24ÊNormal Galaxies The Large-Scale Structure

This stunning image takes us far out into space, and far back into time. Known as the Hubble Deep Field, it shows thousands of galaxies of many shapes and colors. By "deep," we mean dim and distant—for this is the faintest photograph ever made; it reaches 30th magnitude, or about four billion times fainter than can be seen by the human eye. To create it, the Hubble Space Telescope exposed its electronic detectors for about a hundred hours, over the course of ten days. Astronomers have likened this photo to a geologist's "core sample" of the Earth's crust; it covers an area only about one one-hundredth of the full Moon. The big ground-based Keck telescope is finding that the small blue shards are among the most distant objects ever seen; perhaps galaxies caught in the act of formation. In all, the image implies that there are about 40 billion galaxies in the observable universe—not far from what astronomers had estimated before the image was taken.

The Big Dipper Zoom


Studying this chapter will enable you to:

Describe the basic properties of the main types of normal galaxies.

Discuss the distance-measurement techniques that enable astronomers to map the universe beyond the Milky Way.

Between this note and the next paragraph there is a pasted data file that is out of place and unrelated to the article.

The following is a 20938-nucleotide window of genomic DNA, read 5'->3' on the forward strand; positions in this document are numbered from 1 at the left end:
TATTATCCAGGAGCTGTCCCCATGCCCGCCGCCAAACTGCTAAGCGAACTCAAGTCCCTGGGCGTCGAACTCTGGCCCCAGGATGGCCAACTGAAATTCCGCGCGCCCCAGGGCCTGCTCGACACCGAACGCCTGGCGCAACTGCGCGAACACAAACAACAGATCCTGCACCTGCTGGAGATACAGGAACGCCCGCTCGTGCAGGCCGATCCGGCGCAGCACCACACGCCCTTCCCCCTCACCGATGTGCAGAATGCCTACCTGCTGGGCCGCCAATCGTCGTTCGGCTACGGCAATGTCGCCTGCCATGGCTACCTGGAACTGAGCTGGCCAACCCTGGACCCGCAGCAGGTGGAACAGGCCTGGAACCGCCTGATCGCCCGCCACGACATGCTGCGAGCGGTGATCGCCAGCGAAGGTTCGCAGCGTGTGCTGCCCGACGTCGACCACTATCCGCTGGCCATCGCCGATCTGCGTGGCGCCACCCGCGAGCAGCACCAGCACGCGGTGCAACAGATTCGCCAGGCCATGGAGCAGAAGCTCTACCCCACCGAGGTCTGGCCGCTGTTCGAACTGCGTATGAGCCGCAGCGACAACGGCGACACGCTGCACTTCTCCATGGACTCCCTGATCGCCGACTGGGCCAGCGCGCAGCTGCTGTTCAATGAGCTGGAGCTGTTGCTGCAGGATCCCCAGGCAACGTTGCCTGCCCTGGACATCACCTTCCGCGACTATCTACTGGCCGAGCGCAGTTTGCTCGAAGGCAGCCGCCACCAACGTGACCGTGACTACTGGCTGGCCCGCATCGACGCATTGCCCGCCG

Summarize what is known about the large-scale distribution of galaxies in the universe.

Describe some of the methods used to determine the masses of distant galaxies.

Explain why astronomers think that most of the matter in the universe is invisible.

Discuss some theories of how galaxies form and evolve.

State Hubble's law and explain how it is used to derive distances to the most remote objects in the observable universe.

Much of our knowledge of the workings of our own Galaxy is based on observations of other galaxies. We know of literally millions of galaxies beyond our own—many smaller than it, some comparable in size, a few much larger. All are vast, gravitationally bound assemblages of stars, gas, dust, dark matter, and radiation, separated from us by almost incomprehensibly large distances. Even a modest-sized galaxy harbors more stars than the number of people who have ever lived on Earth. The light we receive tonight from the most distant galaxies was emitted long before Earth existed. By comparing and classifying the properties of galaxies, astronomers have begun to understand their complex dynamics. By mapping out their distribution in space, astronomers trace out the immense realms of the universe. The galaxies remind us that our position in the universe is no more special than that of a boat adrift at sea.